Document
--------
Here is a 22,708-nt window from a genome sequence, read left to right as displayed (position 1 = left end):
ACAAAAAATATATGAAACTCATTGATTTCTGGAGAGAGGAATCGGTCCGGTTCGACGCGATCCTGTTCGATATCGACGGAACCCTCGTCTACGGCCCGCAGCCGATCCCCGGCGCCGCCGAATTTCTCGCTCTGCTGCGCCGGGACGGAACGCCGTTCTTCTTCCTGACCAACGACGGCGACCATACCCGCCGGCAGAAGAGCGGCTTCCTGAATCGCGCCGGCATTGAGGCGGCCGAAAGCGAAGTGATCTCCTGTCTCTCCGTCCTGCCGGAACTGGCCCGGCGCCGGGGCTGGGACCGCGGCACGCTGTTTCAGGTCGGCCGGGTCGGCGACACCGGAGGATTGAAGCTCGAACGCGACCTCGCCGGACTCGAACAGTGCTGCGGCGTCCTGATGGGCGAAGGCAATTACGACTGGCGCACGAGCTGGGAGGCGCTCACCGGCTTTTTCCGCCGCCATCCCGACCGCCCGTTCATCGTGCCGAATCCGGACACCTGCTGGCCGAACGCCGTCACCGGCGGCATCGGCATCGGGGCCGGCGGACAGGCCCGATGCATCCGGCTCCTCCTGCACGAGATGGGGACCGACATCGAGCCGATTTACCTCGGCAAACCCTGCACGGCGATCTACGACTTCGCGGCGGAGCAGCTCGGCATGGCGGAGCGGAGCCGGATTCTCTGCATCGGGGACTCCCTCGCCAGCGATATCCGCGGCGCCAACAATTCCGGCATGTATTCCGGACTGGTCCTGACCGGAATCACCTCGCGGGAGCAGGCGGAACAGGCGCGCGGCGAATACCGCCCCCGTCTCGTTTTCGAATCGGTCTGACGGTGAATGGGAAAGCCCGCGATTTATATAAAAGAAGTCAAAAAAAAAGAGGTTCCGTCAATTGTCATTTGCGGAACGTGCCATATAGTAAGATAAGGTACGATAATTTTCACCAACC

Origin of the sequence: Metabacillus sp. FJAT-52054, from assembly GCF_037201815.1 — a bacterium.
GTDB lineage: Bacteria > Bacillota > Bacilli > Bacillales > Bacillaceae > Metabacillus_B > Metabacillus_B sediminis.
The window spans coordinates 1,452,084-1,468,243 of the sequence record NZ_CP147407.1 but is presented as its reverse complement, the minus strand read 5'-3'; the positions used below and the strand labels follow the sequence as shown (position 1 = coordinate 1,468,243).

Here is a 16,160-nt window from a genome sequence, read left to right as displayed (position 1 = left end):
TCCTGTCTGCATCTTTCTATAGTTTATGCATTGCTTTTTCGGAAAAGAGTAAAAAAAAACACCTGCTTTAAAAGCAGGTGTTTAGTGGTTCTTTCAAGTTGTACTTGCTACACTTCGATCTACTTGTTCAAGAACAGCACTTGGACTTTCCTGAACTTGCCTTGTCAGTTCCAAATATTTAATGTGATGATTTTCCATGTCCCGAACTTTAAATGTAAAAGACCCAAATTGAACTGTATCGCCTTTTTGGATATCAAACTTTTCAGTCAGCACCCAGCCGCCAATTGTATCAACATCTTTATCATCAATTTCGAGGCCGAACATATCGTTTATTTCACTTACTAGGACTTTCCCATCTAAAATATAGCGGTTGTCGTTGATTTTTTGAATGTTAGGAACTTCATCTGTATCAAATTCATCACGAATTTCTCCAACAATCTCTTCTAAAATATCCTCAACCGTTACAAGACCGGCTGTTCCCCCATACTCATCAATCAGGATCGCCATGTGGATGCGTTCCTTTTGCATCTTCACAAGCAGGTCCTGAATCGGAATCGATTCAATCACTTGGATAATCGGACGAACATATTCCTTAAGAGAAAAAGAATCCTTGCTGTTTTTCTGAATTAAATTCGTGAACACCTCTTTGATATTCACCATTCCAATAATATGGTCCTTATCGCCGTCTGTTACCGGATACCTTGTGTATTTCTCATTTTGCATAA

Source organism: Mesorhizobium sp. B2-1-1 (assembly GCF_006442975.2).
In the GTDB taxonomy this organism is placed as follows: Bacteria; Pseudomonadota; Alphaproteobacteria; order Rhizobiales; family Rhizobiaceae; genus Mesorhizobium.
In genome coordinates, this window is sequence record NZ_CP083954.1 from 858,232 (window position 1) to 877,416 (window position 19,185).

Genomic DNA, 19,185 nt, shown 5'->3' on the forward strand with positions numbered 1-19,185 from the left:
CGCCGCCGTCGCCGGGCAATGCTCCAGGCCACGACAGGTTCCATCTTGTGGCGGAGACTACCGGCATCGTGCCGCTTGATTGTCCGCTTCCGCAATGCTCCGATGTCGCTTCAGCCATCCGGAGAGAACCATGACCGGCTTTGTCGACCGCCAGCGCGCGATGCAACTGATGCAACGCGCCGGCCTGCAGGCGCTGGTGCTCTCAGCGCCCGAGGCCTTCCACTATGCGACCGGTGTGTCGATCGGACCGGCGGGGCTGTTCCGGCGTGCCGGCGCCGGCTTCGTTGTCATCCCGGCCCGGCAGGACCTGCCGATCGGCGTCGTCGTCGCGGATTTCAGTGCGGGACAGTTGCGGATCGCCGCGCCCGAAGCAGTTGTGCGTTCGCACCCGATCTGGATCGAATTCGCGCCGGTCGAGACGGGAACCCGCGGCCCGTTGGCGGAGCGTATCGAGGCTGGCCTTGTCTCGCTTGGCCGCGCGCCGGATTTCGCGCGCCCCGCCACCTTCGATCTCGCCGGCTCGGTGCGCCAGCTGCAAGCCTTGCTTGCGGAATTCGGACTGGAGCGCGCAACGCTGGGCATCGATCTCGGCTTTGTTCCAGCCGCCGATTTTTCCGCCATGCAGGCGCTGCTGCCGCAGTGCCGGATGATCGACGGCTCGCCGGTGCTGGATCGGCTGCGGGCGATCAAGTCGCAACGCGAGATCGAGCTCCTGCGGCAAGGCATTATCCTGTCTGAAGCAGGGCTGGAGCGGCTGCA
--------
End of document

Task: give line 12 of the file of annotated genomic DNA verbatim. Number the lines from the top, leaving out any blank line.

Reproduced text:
CGCCGCCGTCGCCGGGCAATGCTCCAGGCCACGACAGGTTCCATCTTGTGGCGGAGACTACCGGCATCGTGCCGCTTGATTGTCCGCTTCCGCAATGCTCCGATGTCGCTTCAGCCATCCGGAGAGAACCATGACCGGCTTTGTCGACCGCCAGCGCGCGATGCAACTGATGCAACGCGCCGGCCTGCAGGCGCTGGTGCTCTCAGCGCCCGAGGCCTTCCACTATGCGACCGGTGTGTCGATCGGACCGGCGGGGCTGTTCCGGCGTGCCGGCGCCGGCTTCGTTGTCATCCCGGCCCGGCAGGACCTGCCGATCGGCGTCGTCGTCGCGGATTTCAGTGCGGGACAGTTGCGGATCGCCGCGCCCGAAGCAGTTGTGCGTTCGCACCCGATCTGGATCGAATTCGCGCCGGTCGAGACGGGAACCCGCGGCCCGTTGGCGGAGCGTATCGAGGCTGGCCTTGTCTCGCTTGGCCGCGCGCCGGATTTCGCGCGCCCCGCCACCTTCGATCTCGCCGGCTCGGTGCGCCAGCTGCAAGCCTTGCTTGCGGAATTCGGACTGGAGCGCGCAACGCTGGGCATCGATCTCGGCTTTGTTCCAGCCGCCGATTTTTCCGCCATGCAGGCGCTGCTGCCGCAGTGCCGGATGATCGACGGCTCGCCGGTGCTGGATCGGCTGCGGGCGATCAAGTCGCAACGCGAGATCGAGCTCCTGCGGCAAGGCATTATCCTGTCTGAAGCAGGGCTGGAGCGGCTGCA